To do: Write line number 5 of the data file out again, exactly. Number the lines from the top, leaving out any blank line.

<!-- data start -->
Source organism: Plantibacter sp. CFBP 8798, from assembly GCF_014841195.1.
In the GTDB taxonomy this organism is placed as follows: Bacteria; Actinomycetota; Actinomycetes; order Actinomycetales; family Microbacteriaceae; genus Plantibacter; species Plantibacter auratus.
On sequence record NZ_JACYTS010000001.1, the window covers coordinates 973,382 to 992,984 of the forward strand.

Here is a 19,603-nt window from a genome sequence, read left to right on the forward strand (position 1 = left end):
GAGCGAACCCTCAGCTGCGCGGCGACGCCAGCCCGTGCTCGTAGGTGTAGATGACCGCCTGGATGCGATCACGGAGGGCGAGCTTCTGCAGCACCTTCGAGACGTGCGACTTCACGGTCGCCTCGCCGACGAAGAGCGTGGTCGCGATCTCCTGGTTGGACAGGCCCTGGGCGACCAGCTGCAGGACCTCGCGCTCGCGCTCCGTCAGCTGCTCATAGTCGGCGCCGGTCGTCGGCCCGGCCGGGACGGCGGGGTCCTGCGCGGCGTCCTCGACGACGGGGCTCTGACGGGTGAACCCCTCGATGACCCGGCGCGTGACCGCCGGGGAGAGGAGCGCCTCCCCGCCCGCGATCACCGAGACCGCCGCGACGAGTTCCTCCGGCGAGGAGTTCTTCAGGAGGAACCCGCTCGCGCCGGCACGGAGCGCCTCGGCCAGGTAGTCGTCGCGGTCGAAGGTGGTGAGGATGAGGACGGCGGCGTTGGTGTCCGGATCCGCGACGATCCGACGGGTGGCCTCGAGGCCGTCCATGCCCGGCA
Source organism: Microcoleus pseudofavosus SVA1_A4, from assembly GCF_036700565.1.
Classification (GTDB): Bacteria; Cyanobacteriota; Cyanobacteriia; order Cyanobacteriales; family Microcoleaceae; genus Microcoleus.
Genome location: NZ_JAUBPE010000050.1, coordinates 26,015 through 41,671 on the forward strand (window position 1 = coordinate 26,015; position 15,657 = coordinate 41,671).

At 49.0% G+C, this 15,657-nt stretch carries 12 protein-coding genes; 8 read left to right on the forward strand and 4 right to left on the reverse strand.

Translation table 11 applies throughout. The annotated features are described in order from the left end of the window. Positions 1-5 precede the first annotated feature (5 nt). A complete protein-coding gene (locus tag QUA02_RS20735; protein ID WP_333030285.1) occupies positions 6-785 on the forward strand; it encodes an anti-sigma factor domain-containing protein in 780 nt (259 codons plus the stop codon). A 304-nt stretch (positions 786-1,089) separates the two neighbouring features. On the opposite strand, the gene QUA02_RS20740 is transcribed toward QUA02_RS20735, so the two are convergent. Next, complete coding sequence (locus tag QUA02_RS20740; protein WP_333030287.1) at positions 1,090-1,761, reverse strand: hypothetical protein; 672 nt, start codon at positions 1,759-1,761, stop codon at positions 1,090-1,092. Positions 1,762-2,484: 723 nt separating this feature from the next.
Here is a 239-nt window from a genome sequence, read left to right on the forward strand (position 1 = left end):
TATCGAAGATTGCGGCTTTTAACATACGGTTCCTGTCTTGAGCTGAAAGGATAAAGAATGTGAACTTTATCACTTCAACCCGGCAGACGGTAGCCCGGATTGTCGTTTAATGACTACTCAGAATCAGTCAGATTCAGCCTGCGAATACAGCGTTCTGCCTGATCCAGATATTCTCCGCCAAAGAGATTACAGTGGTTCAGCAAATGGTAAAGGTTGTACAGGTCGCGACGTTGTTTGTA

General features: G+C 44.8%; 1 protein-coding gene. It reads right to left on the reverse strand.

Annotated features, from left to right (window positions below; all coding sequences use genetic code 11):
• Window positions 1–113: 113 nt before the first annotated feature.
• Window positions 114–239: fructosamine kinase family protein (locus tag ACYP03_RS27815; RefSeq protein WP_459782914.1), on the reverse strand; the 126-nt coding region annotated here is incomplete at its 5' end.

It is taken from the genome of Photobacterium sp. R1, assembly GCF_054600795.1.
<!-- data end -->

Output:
GAGCGAACCCTCAGCTGCGCGGCGACGCCAGCCCGTGCTCGTAGGTGTAGATGACCGCCTGGATGCGATCACGGAGGGCGAGCTTCTGCAGCACCTTCGAGACGTGCGACTTCACGGTCGCCTCGCCGACGAAGAGCGTGGTCGCGATCTCCTGGTTGGACAGGCCCTGGGCGACCAGCTGCAGGACCTCGCGCTCGCGCTCCGTCAGCTGCTCATAGTCGGCGCCGGTCGTCGGCCCGGCCGGGACGGCGGGGTCCTGCGCGGCGTCCTCGACGACGGGGCTCTGACGGGTGAACCCCTCGATGACCCGGCGCGTGACCGCCGGGGAGAGGAGCGCCTCCCCGCCCGCGATCACCGAGACCGCCGCGACGAGTTCCTCCGGCGAGGAGTTCTTCAGGAGGAACCCGCTCGCGCCGGCACGGAGCGCCTCGGCCAGGTAGTCGTCGCGGTCGAAGGTGGTGAGGATGAGGACGGCGGCGTTGGTGTCCGGATCCGCGACGATCCGACGGGTGGCCTCGAGGCCGTCCATGCCCGGCA